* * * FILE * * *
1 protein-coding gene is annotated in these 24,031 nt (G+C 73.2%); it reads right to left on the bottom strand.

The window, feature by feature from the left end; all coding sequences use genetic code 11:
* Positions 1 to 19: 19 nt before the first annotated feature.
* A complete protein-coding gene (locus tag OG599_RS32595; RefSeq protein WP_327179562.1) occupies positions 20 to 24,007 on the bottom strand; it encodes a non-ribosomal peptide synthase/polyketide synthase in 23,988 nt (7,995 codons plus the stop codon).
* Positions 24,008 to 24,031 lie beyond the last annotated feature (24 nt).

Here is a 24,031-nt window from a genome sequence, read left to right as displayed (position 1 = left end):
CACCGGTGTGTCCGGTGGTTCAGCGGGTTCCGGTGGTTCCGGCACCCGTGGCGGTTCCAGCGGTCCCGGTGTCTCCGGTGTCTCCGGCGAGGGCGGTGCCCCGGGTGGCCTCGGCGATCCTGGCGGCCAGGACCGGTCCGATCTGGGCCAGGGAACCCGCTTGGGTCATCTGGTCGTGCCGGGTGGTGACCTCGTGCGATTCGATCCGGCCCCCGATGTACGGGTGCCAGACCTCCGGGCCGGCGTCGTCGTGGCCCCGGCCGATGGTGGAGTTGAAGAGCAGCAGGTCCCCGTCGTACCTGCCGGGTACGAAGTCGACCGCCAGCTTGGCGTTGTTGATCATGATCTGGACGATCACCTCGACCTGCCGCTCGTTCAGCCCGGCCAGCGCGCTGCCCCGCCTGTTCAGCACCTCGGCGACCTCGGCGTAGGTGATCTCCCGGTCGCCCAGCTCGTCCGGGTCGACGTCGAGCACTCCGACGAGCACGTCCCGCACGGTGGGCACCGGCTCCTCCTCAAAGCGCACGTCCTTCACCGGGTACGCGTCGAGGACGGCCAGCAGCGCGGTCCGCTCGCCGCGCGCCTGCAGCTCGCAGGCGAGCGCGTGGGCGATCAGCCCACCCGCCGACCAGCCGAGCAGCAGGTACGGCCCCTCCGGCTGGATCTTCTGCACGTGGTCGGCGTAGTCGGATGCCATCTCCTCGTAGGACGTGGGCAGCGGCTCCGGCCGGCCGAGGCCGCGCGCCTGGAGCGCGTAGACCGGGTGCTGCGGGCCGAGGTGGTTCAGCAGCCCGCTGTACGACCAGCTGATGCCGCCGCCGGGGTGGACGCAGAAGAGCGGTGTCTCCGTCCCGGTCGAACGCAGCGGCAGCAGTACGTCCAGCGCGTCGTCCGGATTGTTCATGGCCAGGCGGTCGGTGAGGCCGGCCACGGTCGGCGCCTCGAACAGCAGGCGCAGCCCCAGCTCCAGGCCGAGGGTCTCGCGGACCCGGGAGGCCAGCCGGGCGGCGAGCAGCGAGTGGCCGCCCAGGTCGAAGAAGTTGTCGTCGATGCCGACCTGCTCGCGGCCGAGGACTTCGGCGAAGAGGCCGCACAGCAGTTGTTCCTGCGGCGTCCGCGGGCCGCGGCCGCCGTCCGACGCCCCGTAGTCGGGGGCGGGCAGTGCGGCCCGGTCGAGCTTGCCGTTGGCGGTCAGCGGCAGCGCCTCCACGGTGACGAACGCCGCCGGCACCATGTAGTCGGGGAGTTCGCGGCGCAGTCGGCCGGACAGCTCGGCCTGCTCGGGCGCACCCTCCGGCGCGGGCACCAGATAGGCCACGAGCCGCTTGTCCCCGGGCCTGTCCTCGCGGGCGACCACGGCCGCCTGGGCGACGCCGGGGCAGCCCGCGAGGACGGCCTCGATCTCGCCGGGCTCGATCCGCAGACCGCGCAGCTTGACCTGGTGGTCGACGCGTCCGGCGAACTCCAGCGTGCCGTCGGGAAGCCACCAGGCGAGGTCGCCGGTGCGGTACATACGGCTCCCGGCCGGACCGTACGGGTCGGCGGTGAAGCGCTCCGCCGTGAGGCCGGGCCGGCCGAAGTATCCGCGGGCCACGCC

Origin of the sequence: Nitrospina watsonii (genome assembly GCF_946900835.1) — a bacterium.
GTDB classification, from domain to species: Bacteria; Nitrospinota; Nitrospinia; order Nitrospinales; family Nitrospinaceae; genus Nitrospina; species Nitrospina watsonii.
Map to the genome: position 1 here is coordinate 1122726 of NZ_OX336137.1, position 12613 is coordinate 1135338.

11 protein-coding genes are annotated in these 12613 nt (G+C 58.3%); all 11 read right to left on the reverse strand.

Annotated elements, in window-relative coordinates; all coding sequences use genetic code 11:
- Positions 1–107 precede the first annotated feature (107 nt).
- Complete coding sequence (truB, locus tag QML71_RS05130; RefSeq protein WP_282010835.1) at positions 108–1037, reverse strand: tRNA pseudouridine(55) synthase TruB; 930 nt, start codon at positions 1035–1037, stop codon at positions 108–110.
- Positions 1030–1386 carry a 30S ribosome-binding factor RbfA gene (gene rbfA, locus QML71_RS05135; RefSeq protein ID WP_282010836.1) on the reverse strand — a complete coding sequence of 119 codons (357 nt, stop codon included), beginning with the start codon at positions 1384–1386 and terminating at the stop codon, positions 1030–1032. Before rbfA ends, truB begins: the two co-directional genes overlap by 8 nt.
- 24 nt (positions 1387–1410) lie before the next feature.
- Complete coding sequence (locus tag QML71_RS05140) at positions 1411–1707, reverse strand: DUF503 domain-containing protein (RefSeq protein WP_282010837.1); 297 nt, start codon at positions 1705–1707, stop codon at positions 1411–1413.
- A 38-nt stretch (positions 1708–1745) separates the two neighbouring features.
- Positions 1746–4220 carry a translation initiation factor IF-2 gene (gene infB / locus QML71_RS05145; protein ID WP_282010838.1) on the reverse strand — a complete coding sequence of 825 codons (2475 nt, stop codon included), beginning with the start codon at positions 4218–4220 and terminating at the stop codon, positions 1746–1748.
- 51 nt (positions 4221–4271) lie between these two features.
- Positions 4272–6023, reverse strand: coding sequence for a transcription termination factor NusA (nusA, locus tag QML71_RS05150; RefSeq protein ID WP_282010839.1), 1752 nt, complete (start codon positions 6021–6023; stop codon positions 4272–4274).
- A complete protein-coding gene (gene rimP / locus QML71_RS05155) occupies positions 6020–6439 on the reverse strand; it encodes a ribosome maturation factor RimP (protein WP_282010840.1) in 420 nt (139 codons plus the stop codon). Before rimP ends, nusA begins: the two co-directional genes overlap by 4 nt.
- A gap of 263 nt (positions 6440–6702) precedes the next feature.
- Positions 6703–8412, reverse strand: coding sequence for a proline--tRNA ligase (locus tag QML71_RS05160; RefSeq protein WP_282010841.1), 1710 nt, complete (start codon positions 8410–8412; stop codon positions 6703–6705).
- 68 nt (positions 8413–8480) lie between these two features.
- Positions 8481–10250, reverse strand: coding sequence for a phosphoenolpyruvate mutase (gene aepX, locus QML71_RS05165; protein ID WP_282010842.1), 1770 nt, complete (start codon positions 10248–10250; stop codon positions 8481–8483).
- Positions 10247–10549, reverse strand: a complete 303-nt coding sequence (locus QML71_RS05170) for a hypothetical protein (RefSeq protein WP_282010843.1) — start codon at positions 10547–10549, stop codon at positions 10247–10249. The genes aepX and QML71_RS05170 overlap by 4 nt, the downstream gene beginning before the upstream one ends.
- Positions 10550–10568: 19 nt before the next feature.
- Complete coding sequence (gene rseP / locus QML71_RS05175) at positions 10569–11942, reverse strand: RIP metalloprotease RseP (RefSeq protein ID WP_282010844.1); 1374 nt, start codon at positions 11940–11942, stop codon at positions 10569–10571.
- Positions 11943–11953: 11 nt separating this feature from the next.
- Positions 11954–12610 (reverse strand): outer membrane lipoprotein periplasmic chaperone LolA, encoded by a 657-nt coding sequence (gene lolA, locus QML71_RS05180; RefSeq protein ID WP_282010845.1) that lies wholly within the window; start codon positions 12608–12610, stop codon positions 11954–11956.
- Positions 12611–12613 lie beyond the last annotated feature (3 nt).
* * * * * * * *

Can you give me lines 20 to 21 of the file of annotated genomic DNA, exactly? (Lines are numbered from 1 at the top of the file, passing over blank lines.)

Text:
- 51 nt (positions 4221–4271) lie between these two features.
- Positions 4272–6023, reverse strand: coding sequence for a transcription termination factor NusA (nusA, locus tag QML71_RS05150; RefSeq protein ID WP_282010839.1), 1752 nt, complete (start codon positions 6021–6023; stop codon positions 4272–4274).